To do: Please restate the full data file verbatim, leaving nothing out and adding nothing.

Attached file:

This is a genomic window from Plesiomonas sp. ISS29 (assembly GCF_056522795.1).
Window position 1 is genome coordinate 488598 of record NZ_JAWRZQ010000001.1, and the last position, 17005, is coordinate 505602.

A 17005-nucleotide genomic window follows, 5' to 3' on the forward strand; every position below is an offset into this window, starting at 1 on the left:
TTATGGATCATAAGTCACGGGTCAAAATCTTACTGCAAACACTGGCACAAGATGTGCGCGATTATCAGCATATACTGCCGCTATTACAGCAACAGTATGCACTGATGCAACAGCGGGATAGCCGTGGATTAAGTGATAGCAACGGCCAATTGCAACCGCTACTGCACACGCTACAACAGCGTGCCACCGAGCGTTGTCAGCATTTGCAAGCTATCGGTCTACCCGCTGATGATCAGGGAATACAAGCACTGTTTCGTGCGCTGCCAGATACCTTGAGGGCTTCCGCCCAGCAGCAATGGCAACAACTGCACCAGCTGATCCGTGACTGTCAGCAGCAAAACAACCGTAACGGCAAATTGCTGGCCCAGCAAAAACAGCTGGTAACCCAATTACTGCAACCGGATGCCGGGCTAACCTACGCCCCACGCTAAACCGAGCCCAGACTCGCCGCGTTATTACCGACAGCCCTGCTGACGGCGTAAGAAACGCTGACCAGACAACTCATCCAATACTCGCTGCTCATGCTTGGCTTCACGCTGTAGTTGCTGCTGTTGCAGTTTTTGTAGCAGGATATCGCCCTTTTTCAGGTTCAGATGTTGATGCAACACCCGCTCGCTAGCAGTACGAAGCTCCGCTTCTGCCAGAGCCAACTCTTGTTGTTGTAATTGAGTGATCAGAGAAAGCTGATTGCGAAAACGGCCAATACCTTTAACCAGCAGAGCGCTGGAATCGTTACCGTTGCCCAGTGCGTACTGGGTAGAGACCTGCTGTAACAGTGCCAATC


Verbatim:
This is a genomic window from Plesiomonas sp. ISS29 (assembly GCF_056522795.1).
Window position 1 is genome coordinate 488598 of record NZ_JAWRZQ010000001.1, and the last position, 17005, is coordinate 505602.

A 17005-nucleotide genomic window follows, 5' to 3' on the forward strand; every position below is an offset into this window, starting at 1 on the left:
TTATGGATCATAAGTCACGGGTCAAAATCTTACTGCAAACACTGGCACAAGATGTGCGCGATTATCAGCATATACTGCCGCTATTACAGCAACAGTATGCACTGATGCAACAGCGGGATAGCCGTGGATTAAGTGATAGCAACGGCCAATTGCAACCGCTACTGCACACGCTACAACAGCGTGCCACCGAGCGTTGTCAGCATTTGCAAGCTATCGGTCTACCCGCTGATGATCAGGGAATACAAGCACTGTTTCGTGCGCTGCCAGATACCTTGAGGGCTTCCGCCCAGCAGCAATGGCAACAACTGCACCAGCTGATCCGTGACTGTCAGCAGCAAAACAACCGTAACGGCAAATTGCTGGCCCAGCAAAAACAGCTGGTAACCCAATTACTGCAACCGGATGCCGGGCTAACCTACGCCCCACGCTAAACCGAGCCCAGACTCGCCGCGTTATTACCGACAGCCCTGCTGACGGCGTAAGAAACGCTGACCAGACAACTCATCCAATACTCGCTGCTCATGCTTGGCTTCACGCTGTAGTTGCTGCTGTTGCAGTTTTTGTAGCAGGATATCGCCCTTTTTCAGGTTCAGATGTTGATGCAACACCCGCTCGCTAGCAGTACGAAGCTCCGCTTCTGCCAGAGCCAACTCTTGTTGTTGTAATTGAGTGATCAGAGAAAGCTGATTGCGAAAACGGCCAATACCTTTAACCAGCAGAGCGCTGGAATCGTTACCGTTGCCCAGTGCGTACTGGGTAGAGACCTGCTGTAACAGTGCCAATC